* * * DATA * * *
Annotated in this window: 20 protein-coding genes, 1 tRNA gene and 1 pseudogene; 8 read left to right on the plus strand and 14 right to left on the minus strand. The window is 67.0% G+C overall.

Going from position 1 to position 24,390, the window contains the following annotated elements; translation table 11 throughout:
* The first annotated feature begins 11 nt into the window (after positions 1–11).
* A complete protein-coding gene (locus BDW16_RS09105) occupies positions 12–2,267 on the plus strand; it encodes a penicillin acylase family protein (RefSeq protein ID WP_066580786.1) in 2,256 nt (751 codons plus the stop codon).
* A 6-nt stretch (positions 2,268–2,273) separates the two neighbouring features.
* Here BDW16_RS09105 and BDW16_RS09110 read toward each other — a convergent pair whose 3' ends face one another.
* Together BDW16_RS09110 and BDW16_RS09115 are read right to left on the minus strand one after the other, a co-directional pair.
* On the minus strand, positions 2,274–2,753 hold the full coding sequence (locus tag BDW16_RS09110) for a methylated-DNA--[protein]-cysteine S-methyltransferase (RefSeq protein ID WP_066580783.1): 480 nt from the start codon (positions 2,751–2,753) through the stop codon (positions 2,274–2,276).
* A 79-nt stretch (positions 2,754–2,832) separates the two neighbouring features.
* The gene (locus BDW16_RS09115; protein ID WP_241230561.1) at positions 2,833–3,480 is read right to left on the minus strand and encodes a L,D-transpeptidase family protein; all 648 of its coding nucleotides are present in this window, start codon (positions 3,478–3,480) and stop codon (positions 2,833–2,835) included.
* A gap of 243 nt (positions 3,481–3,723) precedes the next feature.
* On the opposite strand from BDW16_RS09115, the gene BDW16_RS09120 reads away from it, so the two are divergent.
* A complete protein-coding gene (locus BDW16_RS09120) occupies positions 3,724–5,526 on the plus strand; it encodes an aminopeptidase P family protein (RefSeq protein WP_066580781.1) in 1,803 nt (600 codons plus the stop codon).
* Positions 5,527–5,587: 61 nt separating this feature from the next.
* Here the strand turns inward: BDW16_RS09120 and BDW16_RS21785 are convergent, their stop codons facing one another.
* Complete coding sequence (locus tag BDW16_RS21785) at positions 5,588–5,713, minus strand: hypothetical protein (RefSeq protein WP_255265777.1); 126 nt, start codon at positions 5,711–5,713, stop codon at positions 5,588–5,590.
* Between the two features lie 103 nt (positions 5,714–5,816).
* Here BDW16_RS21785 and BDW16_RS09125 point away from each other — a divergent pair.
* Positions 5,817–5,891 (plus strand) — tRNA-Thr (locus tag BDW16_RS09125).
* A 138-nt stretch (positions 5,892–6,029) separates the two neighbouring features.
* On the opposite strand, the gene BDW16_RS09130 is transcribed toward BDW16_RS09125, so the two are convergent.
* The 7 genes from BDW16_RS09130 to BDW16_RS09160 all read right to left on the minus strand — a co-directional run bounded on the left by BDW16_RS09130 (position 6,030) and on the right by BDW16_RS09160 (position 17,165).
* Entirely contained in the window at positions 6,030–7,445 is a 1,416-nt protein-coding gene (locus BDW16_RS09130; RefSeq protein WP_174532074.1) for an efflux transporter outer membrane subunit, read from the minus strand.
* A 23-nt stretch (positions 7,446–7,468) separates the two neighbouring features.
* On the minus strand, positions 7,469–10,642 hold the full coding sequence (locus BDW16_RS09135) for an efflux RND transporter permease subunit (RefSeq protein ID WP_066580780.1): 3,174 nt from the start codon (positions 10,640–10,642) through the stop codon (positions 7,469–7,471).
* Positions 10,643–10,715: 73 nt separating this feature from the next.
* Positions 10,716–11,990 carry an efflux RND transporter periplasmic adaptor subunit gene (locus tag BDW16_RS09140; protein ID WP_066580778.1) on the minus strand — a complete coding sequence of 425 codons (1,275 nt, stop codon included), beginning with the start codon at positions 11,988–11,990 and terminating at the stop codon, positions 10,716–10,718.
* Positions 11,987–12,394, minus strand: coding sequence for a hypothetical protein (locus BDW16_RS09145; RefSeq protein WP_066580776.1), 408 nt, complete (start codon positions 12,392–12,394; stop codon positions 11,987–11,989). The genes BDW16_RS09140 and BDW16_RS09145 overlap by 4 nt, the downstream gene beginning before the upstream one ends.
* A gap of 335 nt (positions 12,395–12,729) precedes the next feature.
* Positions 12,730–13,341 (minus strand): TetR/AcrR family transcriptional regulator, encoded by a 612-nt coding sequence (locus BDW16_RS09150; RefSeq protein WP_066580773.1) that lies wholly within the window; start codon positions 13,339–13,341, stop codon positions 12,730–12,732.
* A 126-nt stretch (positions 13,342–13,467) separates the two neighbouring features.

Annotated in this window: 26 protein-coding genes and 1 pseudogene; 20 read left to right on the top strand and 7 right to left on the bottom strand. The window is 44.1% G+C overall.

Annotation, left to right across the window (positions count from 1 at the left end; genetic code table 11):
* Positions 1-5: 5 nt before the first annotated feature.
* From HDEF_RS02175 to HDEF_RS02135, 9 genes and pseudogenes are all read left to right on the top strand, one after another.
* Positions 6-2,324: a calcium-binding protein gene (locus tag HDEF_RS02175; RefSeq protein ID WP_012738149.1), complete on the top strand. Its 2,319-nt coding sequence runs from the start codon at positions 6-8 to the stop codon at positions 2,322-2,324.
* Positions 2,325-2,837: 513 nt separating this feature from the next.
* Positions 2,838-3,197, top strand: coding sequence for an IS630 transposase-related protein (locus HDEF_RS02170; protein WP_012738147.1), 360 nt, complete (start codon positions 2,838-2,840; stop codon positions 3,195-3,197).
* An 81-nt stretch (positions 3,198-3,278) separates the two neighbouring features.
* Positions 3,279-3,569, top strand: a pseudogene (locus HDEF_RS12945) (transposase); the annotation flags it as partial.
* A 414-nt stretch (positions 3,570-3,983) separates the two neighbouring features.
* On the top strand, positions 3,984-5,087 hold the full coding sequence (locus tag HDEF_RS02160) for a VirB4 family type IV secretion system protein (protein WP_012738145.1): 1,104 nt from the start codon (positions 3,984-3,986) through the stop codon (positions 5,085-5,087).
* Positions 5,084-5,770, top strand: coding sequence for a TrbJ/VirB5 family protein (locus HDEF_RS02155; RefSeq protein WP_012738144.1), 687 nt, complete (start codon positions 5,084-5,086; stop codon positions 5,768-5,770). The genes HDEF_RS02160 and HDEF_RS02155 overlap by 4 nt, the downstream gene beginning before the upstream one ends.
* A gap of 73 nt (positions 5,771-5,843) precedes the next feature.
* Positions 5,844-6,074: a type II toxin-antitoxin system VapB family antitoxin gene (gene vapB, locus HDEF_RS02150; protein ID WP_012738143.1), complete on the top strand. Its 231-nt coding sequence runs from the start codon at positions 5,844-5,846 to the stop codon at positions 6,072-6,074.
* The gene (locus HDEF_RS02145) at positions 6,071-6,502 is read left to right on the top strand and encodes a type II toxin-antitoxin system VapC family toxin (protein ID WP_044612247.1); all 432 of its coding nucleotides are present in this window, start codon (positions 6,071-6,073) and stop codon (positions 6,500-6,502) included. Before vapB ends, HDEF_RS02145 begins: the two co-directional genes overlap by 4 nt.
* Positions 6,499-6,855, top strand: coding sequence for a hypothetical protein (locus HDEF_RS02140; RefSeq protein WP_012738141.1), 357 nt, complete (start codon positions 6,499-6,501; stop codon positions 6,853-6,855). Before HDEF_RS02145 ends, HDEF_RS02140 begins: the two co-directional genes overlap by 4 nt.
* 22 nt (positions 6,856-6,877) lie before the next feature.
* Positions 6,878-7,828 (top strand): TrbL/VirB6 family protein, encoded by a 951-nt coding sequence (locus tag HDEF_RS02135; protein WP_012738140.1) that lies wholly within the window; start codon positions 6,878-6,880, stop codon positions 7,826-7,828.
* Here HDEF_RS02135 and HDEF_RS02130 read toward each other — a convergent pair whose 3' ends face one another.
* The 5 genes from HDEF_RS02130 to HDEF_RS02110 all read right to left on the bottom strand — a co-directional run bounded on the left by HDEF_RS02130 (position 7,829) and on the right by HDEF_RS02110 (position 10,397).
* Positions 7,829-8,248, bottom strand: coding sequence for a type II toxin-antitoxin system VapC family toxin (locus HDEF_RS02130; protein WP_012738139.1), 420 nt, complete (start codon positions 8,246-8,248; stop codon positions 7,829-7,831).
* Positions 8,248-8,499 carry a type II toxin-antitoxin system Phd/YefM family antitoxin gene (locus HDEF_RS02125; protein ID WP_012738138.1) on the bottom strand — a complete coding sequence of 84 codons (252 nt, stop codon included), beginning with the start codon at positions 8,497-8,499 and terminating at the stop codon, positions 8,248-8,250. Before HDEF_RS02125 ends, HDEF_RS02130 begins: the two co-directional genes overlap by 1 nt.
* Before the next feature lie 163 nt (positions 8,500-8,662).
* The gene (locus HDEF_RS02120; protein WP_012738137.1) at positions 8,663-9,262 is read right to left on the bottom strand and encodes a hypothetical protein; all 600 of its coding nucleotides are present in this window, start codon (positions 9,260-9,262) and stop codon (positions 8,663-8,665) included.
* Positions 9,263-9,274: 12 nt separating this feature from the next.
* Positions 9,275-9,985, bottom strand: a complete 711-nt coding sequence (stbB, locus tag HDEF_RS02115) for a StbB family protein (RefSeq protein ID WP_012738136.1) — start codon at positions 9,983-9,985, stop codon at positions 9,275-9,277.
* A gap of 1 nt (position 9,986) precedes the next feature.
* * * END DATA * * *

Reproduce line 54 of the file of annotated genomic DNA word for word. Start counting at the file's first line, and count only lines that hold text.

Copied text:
* Before the next feature lie 163 nt (positions 8,500-8,662).